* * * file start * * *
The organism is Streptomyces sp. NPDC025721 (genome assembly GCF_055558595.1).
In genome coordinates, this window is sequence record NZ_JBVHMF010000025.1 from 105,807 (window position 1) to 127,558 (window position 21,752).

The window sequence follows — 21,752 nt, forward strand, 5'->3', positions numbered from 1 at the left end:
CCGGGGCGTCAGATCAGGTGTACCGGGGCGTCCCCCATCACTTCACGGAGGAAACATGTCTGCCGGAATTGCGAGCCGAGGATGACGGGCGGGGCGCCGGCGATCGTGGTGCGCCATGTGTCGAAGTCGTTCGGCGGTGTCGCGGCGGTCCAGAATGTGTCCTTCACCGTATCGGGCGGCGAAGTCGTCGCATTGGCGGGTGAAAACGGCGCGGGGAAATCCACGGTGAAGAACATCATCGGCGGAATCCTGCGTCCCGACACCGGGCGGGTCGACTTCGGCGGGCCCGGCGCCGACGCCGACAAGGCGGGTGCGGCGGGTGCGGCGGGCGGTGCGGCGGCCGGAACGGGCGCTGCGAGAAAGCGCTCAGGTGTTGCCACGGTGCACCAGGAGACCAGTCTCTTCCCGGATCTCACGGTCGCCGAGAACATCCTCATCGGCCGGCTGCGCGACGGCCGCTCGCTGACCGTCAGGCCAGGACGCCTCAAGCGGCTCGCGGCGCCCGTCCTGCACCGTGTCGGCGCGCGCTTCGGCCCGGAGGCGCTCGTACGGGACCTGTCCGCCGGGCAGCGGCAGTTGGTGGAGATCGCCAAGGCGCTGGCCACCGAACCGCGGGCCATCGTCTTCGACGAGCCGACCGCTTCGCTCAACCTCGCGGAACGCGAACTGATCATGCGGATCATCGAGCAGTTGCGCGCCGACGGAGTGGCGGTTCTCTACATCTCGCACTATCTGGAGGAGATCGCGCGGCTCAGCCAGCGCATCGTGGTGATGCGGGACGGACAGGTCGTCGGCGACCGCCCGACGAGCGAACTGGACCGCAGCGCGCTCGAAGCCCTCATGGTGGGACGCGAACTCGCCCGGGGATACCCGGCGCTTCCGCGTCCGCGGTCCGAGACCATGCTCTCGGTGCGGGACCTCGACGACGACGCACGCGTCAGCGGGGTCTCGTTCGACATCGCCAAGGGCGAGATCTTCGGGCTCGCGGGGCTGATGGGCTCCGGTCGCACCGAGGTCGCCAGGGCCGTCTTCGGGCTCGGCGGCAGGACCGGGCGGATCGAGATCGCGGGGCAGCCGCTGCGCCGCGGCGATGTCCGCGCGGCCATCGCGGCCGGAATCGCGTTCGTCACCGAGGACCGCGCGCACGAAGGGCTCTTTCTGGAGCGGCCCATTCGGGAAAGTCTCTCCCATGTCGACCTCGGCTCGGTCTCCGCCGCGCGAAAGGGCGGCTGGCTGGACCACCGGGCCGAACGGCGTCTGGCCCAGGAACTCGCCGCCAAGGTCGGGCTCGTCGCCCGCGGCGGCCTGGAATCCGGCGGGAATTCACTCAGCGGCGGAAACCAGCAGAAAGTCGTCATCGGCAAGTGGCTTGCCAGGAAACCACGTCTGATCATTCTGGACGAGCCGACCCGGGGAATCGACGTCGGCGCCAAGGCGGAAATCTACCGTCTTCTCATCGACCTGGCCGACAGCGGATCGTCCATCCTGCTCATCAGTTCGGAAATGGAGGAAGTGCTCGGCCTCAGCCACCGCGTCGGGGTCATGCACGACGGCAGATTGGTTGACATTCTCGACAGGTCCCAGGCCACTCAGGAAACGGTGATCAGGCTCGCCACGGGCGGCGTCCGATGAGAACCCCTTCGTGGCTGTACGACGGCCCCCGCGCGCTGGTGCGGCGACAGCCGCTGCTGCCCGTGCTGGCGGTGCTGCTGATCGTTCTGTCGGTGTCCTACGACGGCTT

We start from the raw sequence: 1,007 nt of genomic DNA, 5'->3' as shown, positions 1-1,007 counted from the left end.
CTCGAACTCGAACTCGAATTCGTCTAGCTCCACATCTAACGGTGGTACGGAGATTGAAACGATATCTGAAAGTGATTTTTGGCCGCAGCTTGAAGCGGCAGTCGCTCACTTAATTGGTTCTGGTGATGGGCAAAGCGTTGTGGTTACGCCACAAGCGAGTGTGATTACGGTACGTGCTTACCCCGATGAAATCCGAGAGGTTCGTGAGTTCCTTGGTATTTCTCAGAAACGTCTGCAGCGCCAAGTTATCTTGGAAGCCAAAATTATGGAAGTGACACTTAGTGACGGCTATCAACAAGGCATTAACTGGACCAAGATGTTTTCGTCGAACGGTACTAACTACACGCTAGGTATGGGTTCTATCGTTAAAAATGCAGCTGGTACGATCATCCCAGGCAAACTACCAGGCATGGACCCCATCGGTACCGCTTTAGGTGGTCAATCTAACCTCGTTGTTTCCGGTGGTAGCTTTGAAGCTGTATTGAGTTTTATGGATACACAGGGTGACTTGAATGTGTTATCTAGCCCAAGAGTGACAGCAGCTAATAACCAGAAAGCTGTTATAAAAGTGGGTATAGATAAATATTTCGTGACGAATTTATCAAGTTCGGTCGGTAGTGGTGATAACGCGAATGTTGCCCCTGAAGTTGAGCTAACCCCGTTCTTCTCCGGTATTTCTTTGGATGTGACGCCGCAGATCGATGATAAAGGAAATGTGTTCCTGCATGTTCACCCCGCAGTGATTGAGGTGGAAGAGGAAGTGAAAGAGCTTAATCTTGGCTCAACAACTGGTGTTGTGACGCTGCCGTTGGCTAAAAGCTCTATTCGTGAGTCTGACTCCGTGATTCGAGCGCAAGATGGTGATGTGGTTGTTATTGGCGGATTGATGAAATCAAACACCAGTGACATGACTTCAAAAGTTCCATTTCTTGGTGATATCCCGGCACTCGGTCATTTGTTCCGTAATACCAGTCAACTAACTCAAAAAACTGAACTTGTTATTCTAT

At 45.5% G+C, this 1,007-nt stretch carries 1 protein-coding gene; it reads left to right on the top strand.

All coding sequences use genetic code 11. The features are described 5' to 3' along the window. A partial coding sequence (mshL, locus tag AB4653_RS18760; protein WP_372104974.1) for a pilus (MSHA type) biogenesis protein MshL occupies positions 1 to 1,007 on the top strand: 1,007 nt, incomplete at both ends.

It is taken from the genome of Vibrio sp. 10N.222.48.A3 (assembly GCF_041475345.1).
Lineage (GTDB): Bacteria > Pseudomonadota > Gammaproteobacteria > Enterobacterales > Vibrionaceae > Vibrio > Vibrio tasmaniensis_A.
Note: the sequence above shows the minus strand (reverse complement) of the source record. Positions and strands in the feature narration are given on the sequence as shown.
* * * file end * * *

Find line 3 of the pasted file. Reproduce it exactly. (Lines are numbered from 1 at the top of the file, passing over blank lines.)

The window sequence follows — 21,752 nt, forward strand, 5'->3', positions numbered from 1 at the left end: